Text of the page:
The Dayak continue to have the most majority seats, at 32. They are the most rural community. The remaining 18 seats are mixed (less than 60 per cent of one community). Given the trends in migration toward the urban areas, one would expect more mixed seats, as has occurred. The pattern in delineation however is to build on ethnic differences and voting patterns.
The BN is looking for a new formula for electoral safety, post the 2013 General Election. This new pattern seems to be to create more Malay seats (banking on support from this community), a few additional Dayak seats that give representation to specific communities, such as the creation of Mulu for the Kelabit, and more rural/semi-rural seats. In Sarawak, they have also created more mixed seats, effectively fragmenting and dampening the power of the Chinese electorate. It remains to be seen whether this will work and for how long. Today’s formula combines traditional practices, but is driven by the underlying core of staying in power.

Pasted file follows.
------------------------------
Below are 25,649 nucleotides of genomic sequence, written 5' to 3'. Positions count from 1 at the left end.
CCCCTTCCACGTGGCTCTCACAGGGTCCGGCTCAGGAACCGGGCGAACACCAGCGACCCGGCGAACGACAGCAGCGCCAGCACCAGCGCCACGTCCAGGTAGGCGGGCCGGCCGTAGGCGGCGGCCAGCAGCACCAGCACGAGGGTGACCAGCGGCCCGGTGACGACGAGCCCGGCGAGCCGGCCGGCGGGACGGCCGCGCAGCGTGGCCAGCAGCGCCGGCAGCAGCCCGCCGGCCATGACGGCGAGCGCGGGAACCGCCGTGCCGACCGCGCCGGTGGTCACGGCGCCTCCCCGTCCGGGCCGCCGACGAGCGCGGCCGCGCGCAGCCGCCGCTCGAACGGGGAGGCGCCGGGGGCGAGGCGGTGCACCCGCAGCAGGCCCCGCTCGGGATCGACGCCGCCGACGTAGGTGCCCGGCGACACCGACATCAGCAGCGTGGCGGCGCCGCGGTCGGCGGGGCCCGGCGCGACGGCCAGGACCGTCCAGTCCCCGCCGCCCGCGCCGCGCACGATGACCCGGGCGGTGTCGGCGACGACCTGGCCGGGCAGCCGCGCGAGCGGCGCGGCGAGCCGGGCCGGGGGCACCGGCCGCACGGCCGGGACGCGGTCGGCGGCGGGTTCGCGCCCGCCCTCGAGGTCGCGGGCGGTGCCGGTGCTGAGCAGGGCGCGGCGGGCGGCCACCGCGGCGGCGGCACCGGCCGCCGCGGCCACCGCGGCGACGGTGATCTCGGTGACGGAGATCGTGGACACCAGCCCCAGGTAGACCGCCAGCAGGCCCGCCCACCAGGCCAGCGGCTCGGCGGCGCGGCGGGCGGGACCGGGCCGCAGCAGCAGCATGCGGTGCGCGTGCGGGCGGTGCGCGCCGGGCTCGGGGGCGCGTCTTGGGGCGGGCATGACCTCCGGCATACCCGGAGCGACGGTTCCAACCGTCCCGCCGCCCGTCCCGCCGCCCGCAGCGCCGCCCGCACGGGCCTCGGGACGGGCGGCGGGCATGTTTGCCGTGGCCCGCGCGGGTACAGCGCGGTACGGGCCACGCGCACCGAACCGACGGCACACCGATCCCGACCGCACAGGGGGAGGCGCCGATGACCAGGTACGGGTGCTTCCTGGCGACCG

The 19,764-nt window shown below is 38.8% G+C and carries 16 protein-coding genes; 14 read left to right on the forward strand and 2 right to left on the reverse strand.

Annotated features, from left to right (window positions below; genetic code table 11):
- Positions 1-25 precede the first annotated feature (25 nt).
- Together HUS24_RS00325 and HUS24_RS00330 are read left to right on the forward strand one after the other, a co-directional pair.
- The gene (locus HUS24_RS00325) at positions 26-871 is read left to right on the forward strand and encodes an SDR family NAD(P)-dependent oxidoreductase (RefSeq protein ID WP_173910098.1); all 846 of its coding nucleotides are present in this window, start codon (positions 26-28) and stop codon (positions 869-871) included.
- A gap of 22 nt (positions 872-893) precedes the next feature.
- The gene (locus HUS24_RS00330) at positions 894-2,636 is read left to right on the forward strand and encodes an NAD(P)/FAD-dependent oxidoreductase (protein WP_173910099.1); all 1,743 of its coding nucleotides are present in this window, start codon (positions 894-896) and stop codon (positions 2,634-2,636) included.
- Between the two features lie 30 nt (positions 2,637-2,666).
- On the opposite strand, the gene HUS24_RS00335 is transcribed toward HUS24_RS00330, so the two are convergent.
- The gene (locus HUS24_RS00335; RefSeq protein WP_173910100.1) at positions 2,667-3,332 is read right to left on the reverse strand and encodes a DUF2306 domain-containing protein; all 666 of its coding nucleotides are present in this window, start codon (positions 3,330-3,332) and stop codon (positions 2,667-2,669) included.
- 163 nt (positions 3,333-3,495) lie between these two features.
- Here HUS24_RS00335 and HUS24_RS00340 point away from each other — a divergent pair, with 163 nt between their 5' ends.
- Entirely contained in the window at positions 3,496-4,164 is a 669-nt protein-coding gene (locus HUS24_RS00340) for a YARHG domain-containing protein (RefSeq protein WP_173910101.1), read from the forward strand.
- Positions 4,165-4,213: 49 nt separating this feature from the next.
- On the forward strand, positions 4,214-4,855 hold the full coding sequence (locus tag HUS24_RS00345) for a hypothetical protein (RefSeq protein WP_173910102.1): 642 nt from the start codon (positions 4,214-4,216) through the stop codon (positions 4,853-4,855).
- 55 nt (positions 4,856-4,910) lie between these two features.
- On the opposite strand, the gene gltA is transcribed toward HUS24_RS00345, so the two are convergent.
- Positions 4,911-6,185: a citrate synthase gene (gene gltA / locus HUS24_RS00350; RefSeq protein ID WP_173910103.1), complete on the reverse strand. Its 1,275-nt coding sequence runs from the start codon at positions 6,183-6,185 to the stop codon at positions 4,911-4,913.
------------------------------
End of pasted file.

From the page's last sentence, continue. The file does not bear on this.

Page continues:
There is another dimension of what is going on — gerrymandering. The Electoral Commission is changing districts and redrawing their lines. The international standard is to follow administrative lines, and not to split communities. Largely in Sarawak this has been done in the past, especially compared to the peninsula. There were exceptions, such as the competitive Bukit Assek seat in Sibu.
Yet, in the last 2015 re-delineation exercise, there was considerable more movement of polling stations outside of boundaries. In seats such as Batu Lintang, Piasau and Tanjong Datu (formerly Kidurong), polling stations were carved as these seats became less Chinese, and to weaken the opposition’s chances (although they are likely to still hold onto these seats). In the case of Batu Lintang, a new seat was created that aimed to give the BN a chance to win around Kuching. This seat, Batu Kitang, is competitive this contest.